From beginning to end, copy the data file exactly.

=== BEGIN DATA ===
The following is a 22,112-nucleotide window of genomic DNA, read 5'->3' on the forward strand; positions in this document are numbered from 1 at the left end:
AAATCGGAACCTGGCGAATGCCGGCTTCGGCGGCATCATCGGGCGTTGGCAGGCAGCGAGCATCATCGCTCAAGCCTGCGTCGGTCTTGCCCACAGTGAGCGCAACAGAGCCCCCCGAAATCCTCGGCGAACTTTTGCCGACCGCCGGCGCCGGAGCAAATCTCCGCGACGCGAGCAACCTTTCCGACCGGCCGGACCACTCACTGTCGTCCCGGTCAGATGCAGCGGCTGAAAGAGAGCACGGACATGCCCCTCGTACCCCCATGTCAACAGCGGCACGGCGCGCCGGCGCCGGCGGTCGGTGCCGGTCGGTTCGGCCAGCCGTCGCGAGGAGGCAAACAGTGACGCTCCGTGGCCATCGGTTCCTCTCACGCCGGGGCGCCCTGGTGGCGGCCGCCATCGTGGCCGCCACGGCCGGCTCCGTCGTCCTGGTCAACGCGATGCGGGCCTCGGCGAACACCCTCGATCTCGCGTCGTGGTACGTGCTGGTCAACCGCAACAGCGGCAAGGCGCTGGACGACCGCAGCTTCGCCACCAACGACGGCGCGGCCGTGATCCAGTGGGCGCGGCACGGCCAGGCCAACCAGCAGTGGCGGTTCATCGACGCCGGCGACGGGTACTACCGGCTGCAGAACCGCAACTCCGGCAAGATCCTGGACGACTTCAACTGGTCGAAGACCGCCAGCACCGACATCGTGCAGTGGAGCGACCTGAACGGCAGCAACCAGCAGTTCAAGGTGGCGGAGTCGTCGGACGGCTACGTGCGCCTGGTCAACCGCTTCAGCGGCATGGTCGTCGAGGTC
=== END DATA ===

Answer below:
The following is a 22,112-nucleotide window of genomic DNA, read 5'->3' on the forward strand; positions in this document are numbered from 1 at the left end:
AAATCGGAACCTGGCGAATGCCGGCTTCGGCGGCATCATCGGGCGTTGGCAGGCAGCGAGCATCATCGCTCAAGCCTGCGTCGGTCTTGCCCACAGTGAGCGCAACAGAGCCCCCCGAAATCCTCGGCGAACTTTTGCCGACCGCCGGCGCCGGAGCAAATCTCCGCGACGCGAGCAACCTTTCCGACCGGCCGGACCACTCACTGTCGTCCCGGTCAGATGCAGCGGCTGAAAGAGAGCACGGACATGCCCCTCGTACCCCCATGTCAACAGCGGCACGGCGCGCCGGCGCCGGCGGTCGGTGCCGGTCGGTTCGGCCAGCCGTCGCGAGGAGGCAAACAGTGACGCTCCGTGGCCATCGGTTCCTCTCACGCCGGGGCGCCCTGGTGGCGGCCGCCATCGTGGCCGCCACGGCCGGCTCCGTCGTCCTGGTCAACGCGATGCGGGCCTCGGCGAACACCCTCGATCTCGCGTCGTGGTACGTGCTGGTCAACCGCAACAGCGGCAAGGCGCTGGACGACCGCAGCTTCGCCACCAACGACGGCGCGGCCGTGATCCAGTGGGCGCGGCACGGCCAGGCCAACCAGCAGTGGCGGTTCATCGACGCCGGCGACGGGTACTACCGGCTGCAGAACCGCAACTCCGGCAAGATCCTGGACGACTTCAACTGGTCGAAGACCGCCAGCACCGACATCGTGCAGTGGAGCGACCTGAACGGCAGCAACCAGCAGTTCAAGGTGGCGGAGTCGTCGGACGGCTACGTGCGCCTGGTCAACCGCTTCAGCGGCATGGTCGTCGAGGTC